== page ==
In Theodore Taylor's The Cay, why do Phillip and the people of Curaçao fear for their own safety with respect to major events of World War II taking place in Europe and the South Pacific?

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The people on the island of Curaçao feared for their safety because, in February 1942, German U-boats torpedoed a large oil refinery on the island of Aruba, just next to Curaçao, as explained in the opening chapter of Theodore Taylor's The Cay. Germans targeted the Caribbean islands because the islands produced the largest oil refineries in the world, such as the Royal Dutch Shell on Curacao, which Phillip's father works for. Many important parts of the world relied on the oil refineries for oil, including Great Britain, the US, and Africa. If the Germans were able to successfully cut off oil supply, then allied forces would be significantly impeded.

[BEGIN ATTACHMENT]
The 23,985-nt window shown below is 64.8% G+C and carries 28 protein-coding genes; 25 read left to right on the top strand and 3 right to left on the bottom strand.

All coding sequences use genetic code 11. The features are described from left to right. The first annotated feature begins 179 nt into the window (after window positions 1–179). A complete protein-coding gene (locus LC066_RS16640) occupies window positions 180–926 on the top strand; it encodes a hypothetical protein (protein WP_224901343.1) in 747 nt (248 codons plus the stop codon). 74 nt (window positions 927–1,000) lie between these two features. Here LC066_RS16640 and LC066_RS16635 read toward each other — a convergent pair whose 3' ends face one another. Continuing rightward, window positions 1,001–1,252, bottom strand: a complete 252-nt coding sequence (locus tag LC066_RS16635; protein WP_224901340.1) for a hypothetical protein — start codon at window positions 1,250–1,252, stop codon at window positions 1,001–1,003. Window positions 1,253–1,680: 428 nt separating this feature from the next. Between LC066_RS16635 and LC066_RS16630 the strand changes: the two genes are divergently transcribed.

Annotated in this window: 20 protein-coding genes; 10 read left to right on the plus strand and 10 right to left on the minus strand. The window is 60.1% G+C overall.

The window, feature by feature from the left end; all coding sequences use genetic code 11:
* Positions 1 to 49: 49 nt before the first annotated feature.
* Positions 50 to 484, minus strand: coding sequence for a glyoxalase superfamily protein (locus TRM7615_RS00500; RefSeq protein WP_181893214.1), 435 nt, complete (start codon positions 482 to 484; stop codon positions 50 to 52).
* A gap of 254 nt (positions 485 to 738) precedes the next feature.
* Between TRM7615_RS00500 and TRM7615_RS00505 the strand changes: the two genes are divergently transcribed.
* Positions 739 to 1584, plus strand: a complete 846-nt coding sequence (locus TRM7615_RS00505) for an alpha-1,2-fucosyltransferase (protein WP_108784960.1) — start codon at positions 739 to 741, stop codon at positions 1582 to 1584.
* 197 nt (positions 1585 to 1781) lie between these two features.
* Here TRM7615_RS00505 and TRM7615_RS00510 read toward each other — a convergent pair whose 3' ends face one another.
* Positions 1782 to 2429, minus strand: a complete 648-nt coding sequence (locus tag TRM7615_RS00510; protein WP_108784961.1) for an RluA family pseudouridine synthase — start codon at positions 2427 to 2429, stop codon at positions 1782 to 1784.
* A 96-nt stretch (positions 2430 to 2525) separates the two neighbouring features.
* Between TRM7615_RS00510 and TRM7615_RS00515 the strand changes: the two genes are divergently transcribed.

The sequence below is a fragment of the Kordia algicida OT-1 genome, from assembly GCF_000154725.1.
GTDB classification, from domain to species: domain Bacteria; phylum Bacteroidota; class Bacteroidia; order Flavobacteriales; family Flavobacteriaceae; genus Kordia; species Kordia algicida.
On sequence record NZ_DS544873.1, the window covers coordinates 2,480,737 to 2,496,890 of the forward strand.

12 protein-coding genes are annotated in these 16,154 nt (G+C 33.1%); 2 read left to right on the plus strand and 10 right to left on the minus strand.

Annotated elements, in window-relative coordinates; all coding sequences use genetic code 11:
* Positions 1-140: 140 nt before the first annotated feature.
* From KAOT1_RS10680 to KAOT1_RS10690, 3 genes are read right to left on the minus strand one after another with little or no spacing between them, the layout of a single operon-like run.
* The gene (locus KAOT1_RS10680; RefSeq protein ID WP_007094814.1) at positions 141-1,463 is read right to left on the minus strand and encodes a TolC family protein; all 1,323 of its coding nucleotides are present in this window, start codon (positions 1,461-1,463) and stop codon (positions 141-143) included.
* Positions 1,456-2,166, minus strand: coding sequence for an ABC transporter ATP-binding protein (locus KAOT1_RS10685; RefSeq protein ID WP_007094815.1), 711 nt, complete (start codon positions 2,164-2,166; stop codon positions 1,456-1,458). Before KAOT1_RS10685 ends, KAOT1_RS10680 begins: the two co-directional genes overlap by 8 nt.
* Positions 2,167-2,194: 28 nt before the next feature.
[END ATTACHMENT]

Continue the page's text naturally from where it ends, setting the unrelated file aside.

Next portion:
Though only Aruba is hit in the opening chapter of the story, as events progress, people on Curaçao grow more concerned. As Phillip's father informs him, the island of Curaçao has no weapons to fend off the Germans. Immediately after the bombing, ships in the harbor came to a standstill because they are too afraid to move. Ships are relied upon for fresh drinking water, fruits, and vegetables. When supplies begin running low, the people of Curaçao begin panicking even more, especially Phillip's mother, who wants to return to America. They are most struck with fear when a tanker is torpedoed just off the coast of Curacao; the tanker had been headed for Curaçao's capital city, Willemstad.

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